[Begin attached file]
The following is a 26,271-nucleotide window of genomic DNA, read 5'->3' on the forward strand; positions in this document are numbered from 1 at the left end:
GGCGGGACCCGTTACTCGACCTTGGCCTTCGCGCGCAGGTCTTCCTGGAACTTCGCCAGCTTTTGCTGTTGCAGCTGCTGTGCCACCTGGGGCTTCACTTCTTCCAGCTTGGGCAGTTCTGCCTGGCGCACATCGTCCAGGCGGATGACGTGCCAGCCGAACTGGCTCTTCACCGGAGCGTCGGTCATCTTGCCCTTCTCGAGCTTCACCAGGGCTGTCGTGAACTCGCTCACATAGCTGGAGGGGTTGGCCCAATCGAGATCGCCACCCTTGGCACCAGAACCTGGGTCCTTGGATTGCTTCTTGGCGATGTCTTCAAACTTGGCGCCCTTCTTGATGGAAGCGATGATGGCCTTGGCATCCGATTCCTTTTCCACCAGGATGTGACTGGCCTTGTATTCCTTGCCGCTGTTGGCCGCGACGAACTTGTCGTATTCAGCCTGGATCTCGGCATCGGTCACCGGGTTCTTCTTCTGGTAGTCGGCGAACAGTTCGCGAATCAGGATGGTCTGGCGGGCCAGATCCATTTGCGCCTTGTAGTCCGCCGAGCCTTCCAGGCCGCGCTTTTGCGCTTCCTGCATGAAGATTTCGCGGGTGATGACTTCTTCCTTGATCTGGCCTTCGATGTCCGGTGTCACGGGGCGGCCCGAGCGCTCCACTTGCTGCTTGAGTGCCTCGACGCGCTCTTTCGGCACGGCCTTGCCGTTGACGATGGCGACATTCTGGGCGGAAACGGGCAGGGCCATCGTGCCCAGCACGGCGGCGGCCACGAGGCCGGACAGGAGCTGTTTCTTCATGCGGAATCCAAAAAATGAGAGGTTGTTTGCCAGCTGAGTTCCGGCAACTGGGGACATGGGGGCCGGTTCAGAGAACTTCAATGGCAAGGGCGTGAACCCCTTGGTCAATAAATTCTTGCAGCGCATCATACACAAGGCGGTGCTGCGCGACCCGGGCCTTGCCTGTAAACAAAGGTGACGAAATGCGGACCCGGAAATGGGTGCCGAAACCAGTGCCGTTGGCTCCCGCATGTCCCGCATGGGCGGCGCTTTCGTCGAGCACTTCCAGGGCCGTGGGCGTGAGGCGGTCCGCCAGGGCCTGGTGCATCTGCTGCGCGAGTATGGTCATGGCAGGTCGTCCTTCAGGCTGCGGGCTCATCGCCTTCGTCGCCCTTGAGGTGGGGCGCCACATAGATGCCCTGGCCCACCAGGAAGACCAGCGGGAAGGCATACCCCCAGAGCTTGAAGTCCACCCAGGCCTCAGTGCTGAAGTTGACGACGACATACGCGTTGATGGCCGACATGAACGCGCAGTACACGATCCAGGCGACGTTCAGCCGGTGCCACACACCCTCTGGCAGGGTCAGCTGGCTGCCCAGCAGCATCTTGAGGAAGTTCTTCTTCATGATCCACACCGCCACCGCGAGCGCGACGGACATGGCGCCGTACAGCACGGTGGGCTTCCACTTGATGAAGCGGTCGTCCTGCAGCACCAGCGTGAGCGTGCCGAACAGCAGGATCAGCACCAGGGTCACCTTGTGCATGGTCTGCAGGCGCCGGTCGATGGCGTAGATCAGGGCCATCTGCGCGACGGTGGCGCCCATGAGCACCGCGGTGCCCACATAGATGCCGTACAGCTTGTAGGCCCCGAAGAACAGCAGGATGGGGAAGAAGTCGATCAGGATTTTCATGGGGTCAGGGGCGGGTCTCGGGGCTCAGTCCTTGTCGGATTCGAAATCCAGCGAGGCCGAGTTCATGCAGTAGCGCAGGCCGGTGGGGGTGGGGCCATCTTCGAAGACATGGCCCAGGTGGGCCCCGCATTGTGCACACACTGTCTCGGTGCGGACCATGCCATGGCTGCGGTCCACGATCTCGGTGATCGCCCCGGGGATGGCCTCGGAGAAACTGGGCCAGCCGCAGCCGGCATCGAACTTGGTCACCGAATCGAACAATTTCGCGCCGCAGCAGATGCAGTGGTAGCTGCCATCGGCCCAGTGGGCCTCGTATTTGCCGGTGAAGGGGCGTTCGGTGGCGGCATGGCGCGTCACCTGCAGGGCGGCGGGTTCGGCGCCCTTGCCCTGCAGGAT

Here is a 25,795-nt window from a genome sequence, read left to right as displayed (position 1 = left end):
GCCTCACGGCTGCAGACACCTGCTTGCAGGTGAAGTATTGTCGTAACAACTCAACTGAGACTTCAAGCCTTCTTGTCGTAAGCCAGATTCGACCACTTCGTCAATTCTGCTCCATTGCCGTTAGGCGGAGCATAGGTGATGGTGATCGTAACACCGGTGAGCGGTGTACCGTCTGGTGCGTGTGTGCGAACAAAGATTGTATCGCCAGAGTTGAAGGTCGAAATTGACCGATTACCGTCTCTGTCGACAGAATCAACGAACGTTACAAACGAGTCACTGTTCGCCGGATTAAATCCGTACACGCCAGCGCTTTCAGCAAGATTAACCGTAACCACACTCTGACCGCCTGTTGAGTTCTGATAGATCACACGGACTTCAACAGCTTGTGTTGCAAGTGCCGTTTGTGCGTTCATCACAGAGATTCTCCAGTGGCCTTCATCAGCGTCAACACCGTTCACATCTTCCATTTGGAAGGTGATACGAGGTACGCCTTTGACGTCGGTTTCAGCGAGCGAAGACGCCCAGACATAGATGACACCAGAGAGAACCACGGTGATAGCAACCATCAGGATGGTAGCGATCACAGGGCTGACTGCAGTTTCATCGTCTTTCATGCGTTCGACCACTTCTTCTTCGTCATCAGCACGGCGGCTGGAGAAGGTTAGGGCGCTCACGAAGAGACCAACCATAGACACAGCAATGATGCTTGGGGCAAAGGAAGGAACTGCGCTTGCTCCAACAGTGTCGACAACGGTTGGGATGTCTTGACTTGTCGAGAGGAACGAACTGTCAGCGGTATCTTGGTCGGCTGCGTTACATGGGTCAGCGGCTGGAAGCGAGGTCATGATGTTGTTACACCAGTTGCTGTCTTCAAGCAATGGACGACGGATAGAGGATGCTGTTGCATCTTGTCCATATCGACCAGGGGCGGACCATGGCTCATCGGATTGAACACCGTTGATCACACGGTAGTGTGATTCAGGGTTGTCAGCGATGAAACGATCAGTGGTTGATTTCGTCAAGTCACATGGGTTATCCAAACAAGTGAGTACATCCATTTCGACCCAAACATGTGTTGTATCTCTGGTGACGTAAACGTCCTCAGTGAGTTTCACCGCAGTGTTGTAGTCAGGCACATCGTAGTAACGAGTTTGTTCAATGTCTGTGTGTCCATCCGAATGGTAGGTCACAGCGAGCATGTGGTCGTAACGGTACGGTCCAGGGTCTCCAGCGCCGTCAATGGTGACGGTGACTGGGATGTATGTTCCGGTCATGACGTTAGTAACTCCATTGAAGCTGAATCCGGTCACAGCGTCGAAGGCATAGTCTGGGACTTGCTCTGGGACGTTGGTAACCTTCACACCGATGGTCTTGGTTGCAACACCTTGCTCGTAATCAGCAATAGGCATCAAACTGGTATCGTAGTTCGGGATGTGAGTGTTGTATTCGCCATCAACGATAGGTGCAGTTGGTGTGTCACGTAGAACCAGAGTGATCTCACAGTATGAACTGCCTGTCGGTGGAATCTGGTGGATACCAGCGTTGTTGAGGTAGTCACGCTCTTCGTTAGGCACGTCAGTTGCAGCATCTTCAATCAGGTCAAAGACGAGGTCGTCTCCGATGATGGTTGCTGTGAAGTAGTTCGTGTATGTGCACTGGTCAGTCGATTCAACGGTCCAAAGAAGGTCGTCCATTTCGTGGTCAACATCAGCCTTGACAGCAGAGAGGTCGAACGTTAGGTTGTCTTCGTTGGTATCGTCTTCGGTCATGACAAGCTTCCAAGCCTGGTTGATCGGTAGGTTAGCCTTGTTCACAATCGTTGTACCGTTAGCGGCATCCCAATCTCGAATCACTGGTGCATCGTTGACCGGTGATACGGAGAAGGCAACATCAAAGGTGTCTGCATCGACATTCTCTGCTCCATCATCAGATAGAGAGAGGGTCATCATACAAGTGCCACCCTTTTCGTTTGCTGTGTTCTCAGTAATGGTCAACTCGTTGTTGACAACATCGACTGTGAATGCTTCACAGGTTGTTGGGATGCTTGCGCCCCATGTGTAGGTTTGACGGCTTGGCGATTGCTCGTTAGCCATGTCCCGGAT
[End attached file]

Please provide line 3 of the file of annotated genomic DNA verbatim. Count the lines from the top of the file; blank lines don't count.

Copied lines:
Here is a 25,795-nt window from a genome sequence, read left to right as displayed (position 1 = left end):